Hannah Bristow plays a young woman who has a difficult relationship with her mother but is supported by her grandmother, played brilliantly by Jenny Lee, who was my favourite character. She tries to bridge the gap between her daughter and granddaughter and she does so with humour and understanding. This delicate mother/ daughter balance is thrown into chaos when events from the past catch up with them all. The mother, Evelyn, played by Susan Sylvester, developed dramatically towards the end and everything began to ‘drop into place’ for me as I quickly began to warm to her character much more than at the beginning. I also felt very disconnected to the character of Helga, Eva’s mother, who was played by Catherine Janke. Again, this is clearly a testament to the actor’s skill, as I realised that this was the intention. As a mum myself, I could identify with the range of feelings and situations the women find themselves in but their unique situation was also enhanced by shadows from the past, the dangers that lurk within them, the decisions made during and how they had affected their lives.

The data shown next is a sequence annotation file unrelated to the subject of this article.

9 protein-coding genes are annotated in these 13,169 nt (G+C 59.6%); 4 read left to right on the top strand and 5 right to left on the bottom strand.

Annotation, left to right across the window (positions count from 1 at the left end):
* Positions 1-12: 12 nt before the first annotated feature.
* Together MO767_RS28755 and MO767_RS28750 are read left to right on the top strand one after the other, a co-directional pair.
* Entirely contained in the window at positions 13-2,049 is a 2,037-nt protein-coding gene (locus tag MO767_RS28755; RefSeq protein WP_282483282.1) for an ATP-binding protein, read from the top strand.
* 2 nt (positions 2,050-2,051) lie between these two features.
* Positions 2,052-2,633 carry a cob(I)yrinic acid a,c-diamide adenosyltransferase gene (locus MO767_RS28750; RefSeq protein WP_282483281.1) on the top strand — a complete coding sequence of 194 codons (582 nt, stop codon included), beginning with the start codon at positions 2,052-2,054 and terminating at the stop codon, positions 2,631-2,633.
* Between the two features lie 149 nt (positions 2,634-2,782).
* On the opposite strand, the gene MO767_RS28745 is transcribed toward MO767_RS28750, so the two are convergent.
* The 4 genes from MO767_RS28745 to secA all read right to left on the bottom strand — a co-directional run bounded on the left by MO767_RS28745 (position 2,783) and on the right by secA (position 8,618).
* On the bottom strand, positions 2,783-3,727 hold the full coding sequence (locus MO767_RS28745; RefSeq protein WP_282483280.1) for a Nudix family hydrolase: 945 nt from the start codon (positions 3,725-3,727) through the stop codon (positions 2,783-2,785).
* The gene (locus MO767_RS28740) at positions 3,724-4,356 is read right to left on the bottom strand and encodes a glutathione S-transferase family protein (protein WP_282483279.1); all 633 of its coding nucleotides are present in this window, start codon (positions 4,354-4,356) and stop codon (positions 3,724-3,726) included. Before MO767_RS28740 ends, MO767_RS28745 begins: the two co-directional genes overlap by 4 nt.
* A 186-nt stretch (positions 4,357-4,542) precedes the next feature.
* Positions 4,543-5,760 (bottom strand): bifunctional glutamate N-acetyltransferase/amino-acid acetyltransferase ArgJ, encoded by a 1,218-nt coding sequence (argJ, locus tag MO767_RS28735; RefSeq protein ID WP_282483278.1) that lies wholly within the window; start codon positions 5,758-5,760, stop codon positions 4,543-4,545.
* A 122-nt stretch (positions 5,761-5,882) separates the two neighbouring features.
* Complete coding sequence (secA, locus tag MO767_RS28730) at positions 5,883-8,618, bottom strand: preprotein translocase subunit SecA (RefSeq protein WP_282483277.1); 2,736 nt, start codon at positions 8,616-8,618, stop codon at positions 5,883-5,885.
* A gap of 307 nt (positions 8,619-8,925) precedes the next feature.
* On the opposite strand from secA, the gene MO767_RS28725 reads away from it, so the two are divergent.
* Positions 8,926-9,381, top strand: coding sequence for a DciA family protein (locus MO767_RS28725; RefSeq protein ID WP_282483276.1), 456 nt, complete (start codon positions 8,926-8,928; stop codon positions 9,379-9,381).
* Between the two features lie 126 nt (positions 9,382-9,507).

I found this performance extremely moving, with a well – developed balance between humour and emotion. I would definitely recommend that you take this journey, as it is well worth a trip.